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Arduino high voltage control diagram.
Figure 1.

Arduino Power Inverter Circuits

by Lewis Loflin

In my resent college classes several of my students plan to study solar energy in particular how power inverters operate. This is a demonstration I setup for my class.

A DC to AC inverter changes 12 or 24 volts DC to 120 or 240 VAC. This is a version of this using the Arduino micro-controller. We have two variations as presented below and will use the exact same micro-controller program not only to drive the power conversion process but to monitor other functions as well. Other features include:

The drive output from digital pins 9 and 10 provide two square waves 180 degrees out of phase. In a normal 60 Hz. the AC half-cycle period is about 8.33 milli-Sec. pulse width. The frequency and pulse width are very important in determining power output. This was very easy to control with the delay routines in the software.

Both diagrams below were tested on a compact fluorescent lamp, a dual tube four-foot shop light, and a Black and Becker power drill. I also tested several transformer types while one transformer designed for a 400 watt uninterruptible power supply (UPS) provided best performance. See Wiki for more on a UPS.

In fact this is a recreation of a UPS. I only tested these circuits at 12 volts. The output is a modified square wave.

MOSFETs driving a transformer.
Figure 2.

In figure 2 above we use a 24-volt center-tapped transformer and drive this with N-channel power MOSFETs. I have tried to use bipolar transistors but the performance and output was poor. I used surplus IRFP450s and IRFZ46N types. Both worked well and must be heat sinked. By switching one-half of the transformer side at a time, we recreate the negative/positive half-cycles on the AC output.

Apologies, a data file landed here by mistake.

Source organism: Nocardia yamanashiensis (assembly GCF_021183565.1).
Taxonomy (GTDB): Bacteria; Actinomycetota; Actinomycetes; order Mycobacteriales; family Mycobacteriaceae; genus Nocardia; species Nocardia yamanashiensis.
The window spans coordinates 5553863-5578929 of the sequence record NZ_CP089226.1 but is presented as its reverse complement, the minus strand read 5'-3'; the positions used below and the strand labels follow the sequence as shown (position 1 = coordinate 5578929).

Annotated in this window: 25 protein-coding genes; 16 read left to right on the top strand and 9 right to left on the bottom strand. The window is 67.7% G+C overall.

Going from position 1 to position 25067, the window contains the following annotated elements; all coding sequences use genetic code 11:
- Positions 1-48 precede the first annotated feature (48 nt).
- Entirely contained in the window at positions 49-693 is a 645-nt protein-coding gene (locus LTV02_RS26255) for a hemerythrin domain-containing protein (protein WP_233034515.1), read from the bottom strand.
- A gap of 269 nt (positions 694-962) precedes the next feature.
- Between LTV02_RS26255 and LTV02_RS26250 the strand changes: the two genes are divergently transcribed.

If I used a 12 volt center-tapped transformer my output would be 240 volts. The 4N37 opto-isolators serve to isolate the micro-controller from the higher voltages and electrical noise of the output circuits. The MOSFETs can be simply paralleled source to source, drain to drain, and gate to gate for higher currents and power output. The 15k resistors are used to bleed the charges off the MOSFETs gates to turn the device off.

H-Bridge driving a power transformer.
Figure 3.

In figure three I used my H-bridge circuit to drive a transformer. It works a little better than figure 2 and has the advantage of using a non-center-tapped transformer. It does use more power MOSFETs. The MOSFETs can still be wired in parallel as shown in figure 2 for greater power.

Related:




/*

 This this outpute two squarewave pulses to drive
 inverter circuits using power MOSFETS driving
 a 24-volt CT transformer to output 120 volts AC.
 
 The period for a 60 Hertz sine wave is 16.666 mSec. 
 So each half-cycle is about 8.3 mSec.
 
 The programs below puts out two square waves one for wach half
 cycle, 180 degrees out of phaste.
 
 This also has a soft start feature to linit power surges on
 power up. 
 
 This also measure the voltage on the battery and disables